By WES SANDER
A draft proposal of a Senate bill addressing climate change shares some key provisions with a bill approved a year ago by the House of Representatives.
The American Power Act, proposed by Sens. John Kerry, D-Mass., and Joe Lieberman, I-Conn., would invest in alternative-energy technology while curtailing emissions through a cap and trade program.
Both proposals exempt agriculture from the system's emissions caps, and both put USDA in charge of the program for developing carbon offsets, which could help the bottom lines ag producers.
The Senate proposal would reduce greenhouse gases by 17 percent from 2005 levels by 2020, making it less aggressive than the House bill's 20 percent. But in the long run, both bills would reduce emissions 83 percent by 2050.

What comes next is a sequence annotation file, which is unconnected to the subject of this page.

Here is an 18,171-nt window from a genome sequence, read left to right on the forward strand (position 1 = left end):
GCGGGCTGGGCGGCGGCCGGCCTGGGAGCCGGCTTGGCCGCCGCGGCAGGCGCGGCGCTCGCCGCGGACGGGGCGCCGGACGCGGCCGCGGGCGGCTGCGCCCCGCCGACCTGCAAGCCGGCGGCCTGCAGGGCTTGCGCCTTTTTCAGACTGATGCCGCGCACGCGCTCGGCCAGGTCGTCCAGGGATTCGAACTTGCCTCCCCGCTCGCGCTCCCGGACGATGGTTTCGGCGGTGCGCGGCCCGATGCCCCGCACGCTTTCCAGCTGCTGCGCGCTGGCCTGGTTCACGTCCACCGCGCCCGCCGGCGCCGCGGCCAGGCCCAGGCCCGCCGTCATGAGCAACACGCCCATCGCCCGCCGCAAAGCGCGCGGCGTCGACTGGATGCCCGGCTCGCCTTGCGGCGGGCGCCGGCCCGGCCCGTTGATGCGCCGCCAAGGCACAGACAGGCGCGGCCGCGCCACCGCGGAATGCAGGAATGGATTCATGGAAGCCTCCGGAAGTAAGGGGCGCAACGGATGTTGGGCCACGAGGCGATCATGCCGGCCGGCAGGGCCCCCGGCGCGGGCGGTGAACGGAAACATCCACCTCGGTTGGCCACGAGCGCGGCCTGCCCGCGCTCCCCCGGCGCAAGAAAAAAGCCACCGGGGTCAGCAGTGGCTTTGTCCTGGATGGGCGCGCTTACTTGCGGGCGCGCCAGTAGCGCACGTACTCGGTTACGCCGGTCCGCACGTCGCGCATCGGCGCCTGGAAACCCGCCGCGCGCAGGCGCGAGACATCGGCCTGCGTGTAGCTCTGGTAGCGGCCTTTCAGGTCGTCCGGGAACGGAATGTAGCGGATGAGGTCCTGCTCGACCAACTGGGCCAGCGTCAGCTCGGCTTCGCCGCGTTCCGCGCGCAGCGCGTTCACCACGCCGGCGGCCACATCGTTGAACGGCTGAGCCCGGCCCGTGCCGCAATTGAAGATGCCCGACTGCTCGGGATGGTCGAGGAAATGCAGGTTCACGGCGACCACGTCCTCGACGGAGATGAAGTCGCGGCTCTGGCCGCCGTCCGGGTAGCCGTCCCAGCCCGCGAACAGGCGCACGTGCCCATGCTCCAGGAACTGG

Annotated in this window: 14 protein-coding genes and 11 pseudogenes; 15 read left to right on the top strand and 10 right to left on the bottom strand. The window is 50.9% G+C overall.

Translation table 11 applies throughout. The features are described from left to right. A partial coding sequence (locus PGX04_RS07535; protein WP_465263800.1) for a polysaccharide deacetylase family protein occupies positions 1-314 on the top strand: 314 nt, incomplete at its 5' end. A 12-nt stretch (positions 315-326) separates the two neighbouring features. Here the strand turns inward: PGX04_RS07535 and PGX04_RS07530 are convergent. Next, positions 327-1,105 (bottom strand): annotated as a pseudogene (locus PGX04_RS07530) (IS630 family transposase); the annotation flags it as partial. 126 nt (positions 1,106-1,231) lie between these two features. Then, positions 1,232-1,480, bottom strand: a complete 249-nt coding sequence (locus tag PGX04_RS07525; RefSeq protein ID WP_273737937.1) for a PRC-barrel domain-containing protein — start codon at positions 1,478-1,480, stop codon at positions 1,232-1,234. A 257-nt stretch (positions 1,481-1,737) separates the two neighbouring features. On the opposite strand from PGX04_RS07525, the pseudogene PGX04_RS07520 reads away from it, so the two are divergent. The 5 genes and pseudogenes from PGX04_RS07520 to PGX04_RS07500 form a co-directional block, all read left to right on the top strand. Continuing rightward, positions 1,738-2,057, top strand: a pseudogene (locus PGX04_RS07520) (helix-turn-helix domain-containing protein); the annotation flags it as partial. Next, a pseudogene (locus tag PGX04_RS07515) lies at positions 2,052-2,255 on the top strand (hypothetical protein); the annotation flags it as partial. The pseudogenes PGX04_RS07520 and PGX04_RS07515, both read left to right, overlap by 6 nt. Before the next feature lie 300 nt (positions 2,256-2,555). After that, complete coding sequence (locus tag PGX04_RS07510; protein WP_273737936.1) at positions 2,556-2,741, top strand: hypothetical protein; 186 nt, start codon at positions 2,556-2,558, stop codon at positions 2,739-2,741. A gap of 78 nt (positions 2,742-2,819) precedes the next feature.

Both bills put USDA in charge of a program to support development and production of carbon offsets, a provision that Rep. Collin Peterson, who chairs the House agriculture committee, succeeded in transferring from the Environmental Protection Agency in the House bill.
In agriculture, production of offsets currently involves mostly tillage reduction in ranching and larger grain operations.
Both bills allow 2 billion offset credits annually. But the House bill allows half of them to come from offset projects in other countries; Kerry-Lieberman would require 75 percent to come from domestic projects.
The Senate proposal puts the Commodity Futures Trading Commission in charge of an offsets market; the House bill gives that authority to the Federal Energy Regulatory Commission.